Since that first attempt, however, Benoit has written several books, both for adults and children. He has nine books finished, and when someone asked him how he changed from being uninterested and intimidated by writing to having written nine books, Benoit credited being less inhibited – by being out of school full time, he has more time and more inspiration for writing.

The book is for both children and adults. It is the first book in his Pulvology Series – Pulvology being a word made up by Benoit to mean “the study of powders.” It was born from stories he told his children when they were younger, and now finds itself a full length novel. Benoit read a bit from his book during the launch. The audience got to meet the young protagonists, Jim and Carries Hughes, who find themselves in the company of the eclectic Mrs. Simonson after they move to Ohio from Oregon.

Benoit mentioned wanting to have strong female characters in his book. He’s heard about girls being uninterested or discouraged from getting into science, and wanted to show that science could be fun. He also made mention of the current political administration being somewhat anti-science, adding another aspect of social awareness to the overall writing.

This being his first book launch, Benoit was welcomed warmly by those in the room, and everyone cared deeply for the author’s effort and intent. The aspect of a small town coming together to celebrate a friend and neighbors accomplishments was present in the library fishbowl. Benoit mentioned naming the main characters of his book after close friends, one of which who was sitting in the back of the room near me. The man called Jim smiled and laughed as Benoit gestured to him, the honor of having been a namesake evident on his face.

“It’s fantastic,” Jim said after the fact. “I’m overjoyed.”

While the book had just been released, not many people were able to comment on its contents. Those present, however, had faith in Benoit’s writing ability and by the end of the event all copies the author had for sale were bought, signed, and in the eager hands of readers ready to devour them.

Benoit has the next two books in his Pulvology Series finished, so if you’re interested in giving “A Pinch of Powder” a read, you won’t have long to wait for the next leg of the story.

Click here to see more info about “A Pinch of Powder.”

HSU’s Superbowl party features corn dogs

By Nicholas Vasquez
Flapjack staff

Humboldt State University throws a Super Bowl party in the bottom of Jolly Giant Commons (or the J) annually.  There was an abundance of free food and drinks supplied, with plenty of couch space to sit and enjoy the game.

The game was one for the books, and freshman business major Zachary McCormick was pleased with the outcome.

“I really enjoyed watching the game at the bottom of the J,” he said.  “The food was excellent, and the fact that the Patriots won just makes it even better.”

Other fans were not as pleased as McCormick with the Patriots overtime victory, as freshman kinesiology major Jaye Washington was distraught after the game.

“I am just very disappointed in the Falcons,” he said.  “But the taste of the free corn dogs down here definitely helps out with my sorrows right now.”

There was a great amount of corn dogs, and pretty much every soda that one could imagine.  They also provided ice water and iced tea as healthier options, and if these items were not satisfying enough, the Giant’s Cupboard was in the end of the room, so students could purchase snacks with their identification cards.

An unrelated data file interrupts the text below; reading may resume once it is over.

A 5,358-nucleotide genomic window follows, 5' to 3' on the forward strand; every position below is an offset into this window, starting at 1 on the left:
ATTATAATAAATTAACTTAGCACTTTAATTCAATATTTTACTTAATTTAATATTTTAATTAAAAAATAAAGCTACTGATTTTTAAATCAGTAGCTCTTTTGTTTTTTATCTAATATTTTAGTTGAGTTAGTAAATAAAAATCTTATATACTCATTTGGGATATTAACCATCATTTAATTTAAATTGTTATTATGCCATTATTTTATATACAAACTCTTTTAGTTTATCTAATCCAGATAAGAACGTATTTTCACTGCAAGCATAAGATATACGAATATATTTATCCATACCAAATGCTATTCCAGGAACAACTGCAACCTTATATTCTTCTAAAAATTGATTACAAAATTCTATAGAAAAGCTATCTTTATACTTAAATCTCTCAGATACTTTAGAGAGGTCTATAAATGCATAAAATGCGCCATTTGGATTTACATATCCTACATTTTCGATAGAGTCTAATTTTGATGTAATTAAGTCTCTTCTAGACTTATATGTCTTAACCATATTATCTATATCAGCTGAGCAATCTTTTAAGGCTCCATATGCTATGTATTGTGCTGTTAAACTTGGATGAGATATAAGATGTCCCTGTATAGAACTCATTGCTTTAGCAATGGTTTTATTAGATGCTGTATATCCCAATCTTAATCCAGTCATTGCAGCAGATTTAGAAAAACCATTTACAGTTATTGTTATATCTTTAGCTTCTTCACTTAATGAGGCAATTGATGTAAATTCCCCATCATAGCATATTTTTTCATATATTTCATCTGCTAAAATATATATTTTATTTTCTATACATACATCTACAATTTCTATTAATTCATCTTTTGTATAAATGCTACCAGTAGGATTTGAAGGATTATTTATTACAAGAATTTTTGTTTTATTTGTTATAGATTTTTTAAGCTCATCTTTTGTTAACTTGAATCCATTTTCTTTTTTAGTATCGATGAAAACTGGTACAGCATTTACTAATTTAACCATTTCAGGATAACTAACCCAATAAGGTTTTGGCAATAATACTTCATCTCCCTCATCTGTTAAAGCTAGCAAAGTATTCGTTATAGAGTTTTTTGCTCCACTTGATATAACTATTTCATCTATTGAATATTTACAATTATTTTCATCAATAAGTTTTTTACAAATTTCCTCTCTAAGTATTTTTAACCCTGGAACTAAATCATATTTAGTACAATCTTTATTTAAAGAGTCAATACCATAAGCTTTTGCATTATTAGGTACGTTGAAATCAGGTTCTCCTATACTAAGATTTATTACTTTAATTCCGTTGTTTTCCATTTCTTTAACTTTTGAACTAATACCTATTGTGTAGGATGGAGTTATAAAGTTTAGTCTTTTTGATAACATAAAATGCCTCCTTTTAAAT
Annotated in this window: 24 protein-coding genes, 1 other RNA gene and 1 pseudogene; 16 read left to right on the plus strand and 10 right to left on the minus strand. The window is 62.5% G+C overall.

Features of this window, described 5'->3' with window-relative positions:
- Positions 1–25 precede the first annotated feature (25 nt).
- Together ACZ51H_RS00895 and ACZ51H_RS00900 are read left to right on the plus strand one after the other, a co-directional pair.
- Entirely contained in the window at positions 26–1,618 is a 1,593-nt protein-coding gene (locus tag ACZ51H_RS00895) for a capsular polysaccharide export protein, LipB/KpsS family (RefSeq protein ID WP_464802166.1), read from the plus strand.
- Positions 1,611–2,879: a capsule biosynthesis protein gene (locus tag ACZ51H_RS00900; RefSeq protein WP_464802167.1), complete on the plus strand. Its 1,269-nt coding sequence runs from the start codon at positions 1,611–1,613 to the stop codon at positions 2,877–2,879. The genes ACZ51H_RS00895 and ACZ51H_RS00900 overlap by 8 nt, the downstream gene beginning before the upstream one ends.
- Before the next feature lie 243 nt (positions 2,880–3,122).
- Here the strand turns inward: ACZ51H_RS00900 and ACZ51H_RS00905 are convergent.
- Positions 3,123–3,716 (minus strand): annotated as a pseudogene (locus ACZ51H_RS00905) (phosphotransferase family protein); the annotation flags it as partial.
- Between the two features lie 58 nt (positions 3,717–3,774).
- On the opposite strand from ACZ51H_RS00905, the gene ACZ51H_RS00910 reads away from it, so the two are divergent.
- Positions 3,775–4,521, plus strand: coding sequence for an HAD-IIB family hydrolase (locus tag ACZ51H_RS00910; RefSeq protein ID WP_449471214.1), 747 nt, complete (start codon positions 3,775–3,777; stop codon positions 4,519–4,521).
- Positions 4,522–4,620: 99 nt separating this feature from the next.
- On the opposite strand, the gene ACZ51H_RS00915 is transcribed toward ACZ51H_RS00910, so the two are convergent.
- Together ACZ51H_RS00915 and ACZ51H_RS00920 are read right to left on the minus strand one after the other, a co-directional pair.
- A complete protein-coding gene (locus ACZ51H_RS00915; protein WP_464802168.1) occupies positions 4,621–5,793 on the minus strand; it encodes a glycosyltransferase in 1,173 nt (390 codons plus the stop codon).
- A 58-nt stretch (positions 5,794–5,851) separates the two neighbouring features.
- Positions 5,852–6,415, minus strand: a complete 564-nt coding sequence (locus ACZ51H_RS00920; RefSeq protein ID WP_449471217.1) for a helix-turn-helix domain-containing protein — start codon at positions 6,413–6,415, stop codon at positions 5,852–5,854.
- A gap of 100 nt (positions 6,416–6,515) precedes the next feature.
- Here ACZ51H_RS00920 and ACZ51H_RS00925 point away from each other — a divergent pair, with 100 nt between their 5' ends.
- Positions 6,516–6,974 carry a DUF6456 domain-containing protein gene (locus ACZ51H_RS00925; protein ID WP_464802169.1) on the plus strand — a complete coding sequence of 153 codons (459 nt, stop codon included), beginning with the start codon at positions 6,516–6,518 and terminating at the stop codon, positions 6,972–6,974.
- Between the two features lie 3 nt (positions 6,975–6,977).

Freshman kinesiology major Parker Irusta was pleasantly surprised by the party.

“I was skeptical about a Super Bowl party ran by the school,” he said.  “But they did a really good job.  The food was great, and the Chub (Giant’s Cupboard) was right there so it was very convenient for me.  Overall it was a great environment to watch the game.”

This Super Bowl was historic, as it was the first in history to go into overtime.  The Patriots won by a score of 34-28, which capped off a 25-point comeback.

Love speaks at Siren’s Song Tavern

This slideshow requires JavaScript.

By Bailey Tennery
Flapjack staff

Red curtains were draped along the walls of the Siren’s Song Tavern. A live artist painted on a blank easel. Fold up chairs were set up, but there weren’t enough chairs to seat everyone who came to listen to the brave people who went up to the microphone to share what they had prepared .On  Feb. 2,  from 7:30 – 9:30 p.m., Therese FitzMaurice and Vanessa Vrtiak hosted a poetry slam night in downtown Eureka to connect the community .This month’s theme was love in all its many forms.

DJ Goldylocks’ real name id Jay Collins, 29. Collins spun records throughout the night. Before DJing he worked for a pirate radio station. Goldylocks was his alias name. The name originated from his best friend’s younger brother. Collins used to go to the Accident Gallery where the poetry slam used to be held. He loved going, but wanted to do more.

“I’ve known Vanessa since childhood we grew up in Mckinleyville together,” Collins said. “When she came back from Santa Fe, I told her I wanted to DJ for her.”

Not all speakers who performed read poetry. There was a political rant, a scripted theater performance, a music solo, and one short story about a robot learning to love.

Erin Eckis, 25, is a Humboldt state graduate. Currently she works as care a taker for disabled adults. Eckis tries to go to these events as much as she can.

“I learn something about myself when I listen,” said Eckis. “Spoken word moves something inside of me.”

A local filmmaker Eileen Mcgee ,65, arrived early to the Tavern to set up her video camera. Each participant who went up to speak was filmed.

“People share, we can all relate,” said Mcgee. “This provides a political forum to put on television.”

Mcgee puts the footage on a website called The site is a community based nonprofit. Mcgee has been filming for more than 10 years. She has been filming poetry slams going on 5 years.

Co-host Vanessa Vrtiak an inmate program coordinator in Eureka created a friendly and welcoming environment. Vrtiak mixed profanity into her speeches when holding the mic in her hand.

“I have no filter, no one will remember this,” said Vrtiak as she laughed. Mcgee sitting behind her camera waves a hand to gets Vrtiak’s attention then quietly she pointed to the video camera.

“The camera will remember, and so will you I guess,” said Vrtiak.